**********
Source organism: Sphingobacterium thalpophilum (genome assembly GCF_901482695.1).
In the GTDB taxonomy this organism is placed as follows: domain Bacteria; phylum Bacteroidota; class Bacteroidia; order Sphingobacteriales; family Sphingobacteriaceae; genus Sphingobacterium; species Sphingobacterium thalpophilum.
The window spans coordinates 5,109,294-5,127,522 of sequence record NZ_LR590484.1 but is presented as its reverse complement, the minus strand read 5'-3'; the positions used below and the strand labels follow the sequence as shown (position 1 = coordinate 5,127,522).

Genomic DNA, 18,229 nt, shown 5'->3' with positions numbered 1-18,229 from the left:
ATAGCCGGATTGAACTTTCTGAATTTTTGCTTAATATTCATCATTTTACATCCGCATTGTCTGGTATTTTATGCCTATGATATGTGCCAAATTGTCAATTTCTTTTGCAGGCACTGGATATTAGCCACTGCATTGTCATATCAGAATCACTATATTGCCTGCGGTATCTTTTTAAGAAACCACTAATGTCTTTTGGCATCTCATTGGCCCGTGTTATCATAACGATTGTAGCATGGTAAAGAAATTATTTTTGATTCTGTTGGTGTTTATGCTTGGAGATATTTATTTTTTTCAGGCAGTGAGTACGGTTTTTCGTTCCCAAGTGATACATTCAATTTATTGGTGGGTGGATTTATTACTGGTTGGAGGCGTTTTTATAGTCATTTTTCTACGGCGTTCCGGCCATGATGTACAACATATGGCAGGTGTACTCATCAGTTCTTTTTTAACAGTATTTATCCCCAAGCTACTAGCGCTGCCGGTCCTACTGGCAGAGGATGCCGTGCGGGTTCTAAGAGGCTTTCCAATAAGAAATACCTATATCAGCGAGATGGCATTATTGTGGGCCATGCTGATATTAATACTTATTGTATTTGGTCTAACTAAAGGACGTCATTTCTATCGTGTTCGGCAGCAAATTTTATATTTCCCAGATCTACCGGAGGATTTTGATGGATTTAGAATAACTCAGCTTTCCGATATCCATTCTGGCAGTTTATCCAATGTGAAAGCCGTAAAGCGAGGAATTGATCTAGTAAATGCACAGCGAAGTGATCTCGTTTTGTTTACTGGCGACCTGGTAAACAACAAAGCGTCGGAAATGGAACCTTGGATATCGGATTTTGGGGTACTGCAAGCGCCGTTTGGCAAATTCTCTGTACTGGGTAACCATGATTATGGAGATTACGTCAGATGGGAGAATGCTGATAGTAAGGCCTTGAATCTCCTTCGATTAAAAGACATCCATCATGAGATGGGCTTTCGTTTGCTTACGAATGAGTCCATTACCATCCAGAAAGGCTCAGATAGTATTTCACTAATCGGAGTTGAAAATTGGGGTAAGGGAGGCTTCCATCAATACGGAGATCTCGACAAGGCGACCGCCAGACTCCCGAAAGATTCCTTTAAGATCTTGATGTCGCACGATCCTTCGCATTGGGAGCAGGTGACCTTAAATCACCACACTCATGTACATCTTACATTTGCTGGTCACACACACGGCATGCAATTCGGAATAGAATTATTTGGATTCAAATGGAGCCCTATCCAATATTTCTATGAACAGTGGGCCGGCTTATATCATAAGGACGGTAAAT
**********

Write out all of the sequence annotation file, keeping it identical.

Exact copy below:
Source organism: Sphingobacterium thalpophilum (genome assembly GCF_901482695.1).
In the GTDB taxonomy this organism is placed as follows: domain Bacteria; phylum Bacteroidota; class Bacteroidia; order Sphingobacteriales; family Sphingobacteriaceae; genus Sphingobacterium; species Sphingobacterium thalpophilum.
The window spans coordinates 5,109,294-5,127,522 of sequence record NZ_LR590484.1 but is presented as its reverse complement, the minus strand read 5'-3'; the positions used below and the strand labels follow the sequence as shown (position 1 = coordinate 5,127,522).

Genomic DNA, 18,229 nt, shown 5'->3' with positions numbered 1-18,229 from the left:
ATAGCCGGATTGAACTTTCTGAATTTTTGCTTAATATTCATCATTTTACATCCGCATTGTCTGGTATTTTATGCCTATGATATGTGCCAAATTGTCAATTTCTTTTGCAGGCACTGGATATTAGCCACTGCATTGTCATATCAGAATCACTATATTGCCTGCGGTATCTTTTTAAGAAACCACTAATGTCTTTTGGCATCTCATTGGCCCGTGTTATCATAACGATTGTAGCATGGTAAAGAAATTATTTTTGATTCTGTTGGTGTTTATGCTTGGAGATATTTATTTTTTTCAGGCAGTGAGTACGGTTTTTCGTTCCCAAGTGATACATTCAATTTATTGGTGGGTGGATTTATTACTGGTTGGAGGCGTTTTTATAGTCATTTTTCTACGGCGTTCCGGCCATGATGTACAACATATGGCAGGTGTACTCATCAGTTCTTTTTTAACAGTATTTATCCCCAAGCTACTAGCGCTGCCGGTCCTACTGGCAGAGGATGCCGTGCGGGTTCTAAGAGGCTTTCCAATAAGAAATACCTATATCAGCGAGATGGCATTATTGTGGGCCATGCTGATATTAATACTTATTGTATTTGGTCTAACTAAAGGACGTCATTTCTATCGTGTTCGGCAGCAAATTTTATATTTCCCAGATCTACCGGAGGATTTTGATGGATTTAGAATAACTCAGCTTTCCGATATCCATTCTGGCAGTTTATCCAATGTGAAAGCCGTAAAGCGAGGAATTGATCTAGTAAATGCACAGCGAAGTGATCTCGTTTTGTTTACTGGCGACCTGGTAAACAACAAAGCGTCGGAAATGGAACCTTGGATATCGGATTTTGGGGTACTGCAAGCGCCGTTTGGCAAATTCTCTGTACTGGGTAACCATGATTATGGAGATTACGTCAGATGGGAGAATGCTGATAGTAAGGCCTTGAATCTCCTTCGATTAAAAGACATCCATCATGAGATGGGCTTTCGTTTGCTTACGAATGAGTCCATTACCATCCAGAAAGGCTCAGATAGTATTTCACTAATCGGAGTTGAAAATTGGGGTAAGGGAGGCTTCCATCAATACGGAGATCTCGACAAGGCGACCGCCAGACTCCCGAAAGATTCCTTTAAGATCTTGATGTCGCACGATCCTTCGCATTGGGAGCAGGTGACCTTAAATCACCACACTCATGTACATCTTACATTTGCTGGTCACACACACGGCATGCAATTCGGAATAGAATTATTTGGATTCAAATGGAGCCCTATCCAATATTTCTATGAACAGTGGGCCGGCTTATATCATAAGGACGGTAAAT